Gender sensitive reforms: gender sensitive reforms to prevent land corruption should occur at two levels.46 The first level is diagnosis of the problem and  better understanding how land corruption affects women. One way of doing this would be to collect gender disaggregated data on access to land or on how  land corruption affects men and women.47 The other level is the inclusion of gender-sensitive measures in the design and implementation of policies, laws, assistance and procedures regarding land. To support this effort, the Global Land Tool Network (GLTN) has developed ‘gender evaluation criteria’ to assess the extent to which land tools (such as laws, policies, guidelines, operational manuals, training modules, databases, monitoring and evaluation instruments, among others) are sensitive to gender, with criteria related to participation, capacity building, legal and institutional considerations and economic impact, among others.48 

Case study: Land Rights Open Days in Uganda

Lack of inadequate information on land rights and administrative procedures makes citizens in Uganda particularly vulnerable to corrupt practices within land administration. In response, since 2016 Transparency International Uganda organizes periodic Land Rights Open Days, to share accurate information and impartial advice with citizens. These events take place in Mukono and Wakiso districts, in the Central Region.  

Under the slogan ‘Fight corruption to realise your land rights’, these open days offer the possibility for citizens to verify their land titles, obtain information on securing land titles and access free legal advice. They are also a space for citizens to meet officials from the Land Ministry and district land office and interact with organizations that provide support to those affected by land corruption.

This initiative has helped increase pressure for transparency and accountability at all levels. It has also bridged the knowledge gap and contributed to increased resilience of communities against land grabbing and other forms of land corruption. The reporting of land corruption cases has increased since the rollout of initiative in part because experts are available at open days to assess cases and assign them to relevant stakeholders to follow up. 

Source: Transparency International. 2019. Combatting Land Corruption in Africa. Good practice examples. 


Data and land corruption

When it comes to data and land corruption it is important to distinguish between data on land corruption per se and data as an anti-corruption tool to curb land corruption.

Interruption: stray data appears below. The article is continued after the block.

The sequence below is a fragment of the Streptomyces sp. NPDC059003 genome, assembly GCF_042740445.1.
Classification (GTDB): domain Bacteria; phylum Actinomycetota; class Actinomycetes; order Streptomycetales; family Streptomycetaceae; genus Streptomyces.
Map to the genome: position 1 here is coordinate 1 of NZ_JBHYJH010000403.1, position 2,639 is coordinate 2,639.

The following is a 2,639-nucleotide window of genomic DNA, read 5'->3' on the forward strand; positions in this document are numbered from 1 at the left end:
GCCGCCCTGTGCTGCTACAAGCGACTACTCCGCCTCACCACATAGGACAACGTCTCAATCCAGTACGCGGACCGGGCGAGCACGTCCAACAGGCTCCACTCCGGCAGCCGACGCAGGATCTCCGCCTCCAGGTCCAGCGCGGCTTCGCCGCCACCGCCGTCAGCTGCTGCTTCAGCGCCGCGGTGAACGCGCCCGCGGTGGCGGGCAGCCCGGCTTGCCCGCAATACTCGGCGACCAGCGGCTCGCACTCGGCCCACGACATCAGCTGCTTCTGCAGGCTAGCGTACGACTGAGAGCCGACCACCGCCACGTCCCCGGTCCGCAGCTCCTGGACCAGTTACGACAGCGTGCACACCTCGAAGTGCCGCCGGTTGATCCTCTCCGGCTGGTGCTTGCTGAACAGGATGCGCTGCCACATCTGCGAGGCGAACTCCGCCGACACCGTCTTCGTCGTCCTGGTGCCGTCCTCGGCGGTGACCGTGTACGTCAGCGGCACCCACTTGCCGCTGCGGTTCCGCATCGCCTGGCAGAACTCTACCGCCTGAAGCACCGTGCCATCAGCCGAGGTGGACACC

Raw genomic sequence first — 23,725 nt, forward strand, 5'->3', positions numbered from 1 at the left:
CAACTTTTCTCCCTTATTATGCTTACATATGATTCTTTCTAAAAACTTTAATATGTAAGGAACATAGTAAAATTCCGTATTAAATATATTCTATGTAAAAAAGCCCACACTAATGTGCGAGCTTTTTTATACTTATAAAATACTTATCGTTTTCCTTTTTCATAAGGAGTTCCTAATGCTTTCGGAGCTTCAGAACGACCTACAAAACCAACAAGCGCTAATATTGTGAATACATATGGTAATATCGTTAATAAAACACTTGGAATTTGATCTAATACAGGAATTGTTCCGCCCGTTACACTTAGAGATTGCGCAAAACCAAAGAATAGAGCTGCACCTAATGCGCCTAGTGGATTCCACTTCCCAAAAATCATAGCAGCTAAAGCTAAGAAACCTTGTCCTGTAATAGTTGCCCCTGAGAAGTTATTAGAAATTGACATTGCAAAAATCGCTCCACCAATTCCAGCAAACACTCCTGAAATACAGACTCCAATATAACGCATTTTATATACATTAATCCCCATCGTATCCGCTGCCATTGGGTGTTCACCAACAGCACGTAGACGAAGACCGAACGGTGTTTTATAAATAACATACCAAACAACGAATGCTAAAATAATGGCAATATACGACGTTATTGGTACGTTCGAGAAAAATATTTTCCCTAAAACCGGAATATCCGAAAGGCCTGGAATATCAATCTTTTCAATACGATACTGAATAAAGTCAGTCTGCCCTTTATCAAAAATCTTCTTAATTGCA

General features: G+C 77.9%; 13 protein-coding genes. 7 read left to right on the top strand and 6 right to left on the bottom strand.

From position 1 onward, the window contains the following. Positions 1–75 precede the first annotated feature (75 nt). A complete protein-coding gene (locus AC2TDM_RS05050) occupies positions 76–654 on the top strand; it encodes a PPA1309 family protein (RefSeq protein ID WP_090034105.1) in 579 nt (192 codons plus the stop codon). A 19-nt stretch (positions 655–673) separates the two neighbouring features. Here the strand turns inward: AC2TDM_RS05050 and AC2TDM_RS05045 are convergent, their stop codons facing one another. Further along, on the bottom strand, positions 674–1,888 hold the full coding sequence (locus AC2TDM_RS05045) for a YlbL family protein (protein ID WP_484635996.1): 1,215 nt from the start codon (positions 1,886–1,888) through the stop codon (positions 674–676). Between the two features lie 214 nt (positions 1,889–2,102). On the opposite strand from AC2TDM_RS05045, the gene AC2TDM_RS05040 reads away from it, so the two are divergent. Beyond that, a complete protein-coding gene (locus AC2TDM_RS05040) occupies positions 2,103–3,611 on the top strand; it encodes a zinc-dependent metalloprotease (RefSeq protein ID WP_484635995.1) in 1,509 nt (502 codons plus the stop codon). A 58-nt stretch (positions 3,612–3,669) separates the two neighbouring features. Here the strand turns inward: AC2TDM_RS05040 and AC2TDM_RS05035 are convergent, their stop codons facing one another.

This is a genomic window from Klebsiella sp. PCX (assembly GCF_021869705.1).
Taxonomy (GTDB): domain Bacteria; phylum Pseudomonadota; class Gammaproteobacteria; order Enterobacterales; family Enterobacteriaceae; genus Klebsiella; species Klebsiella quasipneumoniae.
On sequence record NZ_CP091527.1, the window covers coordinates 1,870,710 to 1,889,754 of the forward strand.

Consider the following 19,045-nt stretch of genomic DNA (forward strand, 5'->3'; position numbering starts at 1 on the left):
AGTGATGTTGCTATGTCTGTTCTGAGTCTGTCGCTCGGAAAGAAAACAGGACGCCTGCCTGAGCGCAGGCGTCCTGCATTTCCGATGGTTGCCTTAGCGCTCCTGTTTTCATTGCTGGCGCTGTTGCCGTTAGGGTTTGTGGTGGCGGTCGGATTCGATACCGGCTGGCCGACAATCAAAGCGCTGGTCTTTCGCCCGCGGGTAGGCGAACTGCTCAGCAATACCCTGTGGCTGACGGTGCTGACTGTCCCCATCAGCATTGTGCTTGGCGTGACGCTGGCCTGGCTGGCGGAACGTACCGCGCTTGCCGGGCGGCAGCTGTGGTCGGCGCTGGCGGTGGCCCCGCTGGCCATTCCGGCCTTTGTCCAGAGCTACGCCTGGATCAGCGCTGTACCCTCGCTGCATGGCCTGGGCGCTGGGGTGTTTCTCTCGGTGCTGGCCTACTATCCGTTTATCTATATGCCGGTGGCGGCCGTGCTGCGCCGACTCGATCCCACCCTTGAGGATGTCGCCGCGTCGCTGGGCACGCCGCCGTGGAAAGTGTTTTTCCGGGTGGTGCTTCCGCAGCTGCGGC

Land corruption data can provide information on the prominence of corruption in land governance, its characteristics and how it impacts the population. This type of data is scarce and mainly drawn from broader databases on corruption. One of these databases is the Afrobarometer, a non-partisan survey research network that conducts public attitude surveys on democracy, governance, the economy and society in 39 countries in Africa. Round 7 (2016/2018) of the Afrobarometer included a question on paying bribes to register land, although it was not included in the last round (Round 8) of the survey questionnaire.

Transparency International´s Global Corruption Barometer (GCB), the world´s largest survey tracking public opinion and experiences with corruption, included questions on paying bribes for land services in its editions from 2009 to 2011 and again in 2013. However, only the 2009 edition distinguished between petty corruption for land services and grand or political corruption in land matters.

The Global Land Governance Index (LANDex), an index that puts people at the centre of land data and creates a data ecosystem to capture the experience of land governance from diverse perspectives includes an indicator on corruption in the land sector (indicator 8C) and indicators on transparency including ‘national information on public land deals are made publicly available’ (8B) and ‘the legal and institutional framework in place at national level calls for timely, reliable and accessible data on land and land-related issues’ (8A). 

The lack of specific data on land corruption leads sometimes to look for correlations between land indexes and corruption indexes. This is the case of the International Property Rights Index (IPRI), which have found a strong correlation between their global survey on tenure security, and Transparency International’s Corruption Perception Index (CPI). This correlation is suggestive of a relationship between corruption and land rights.49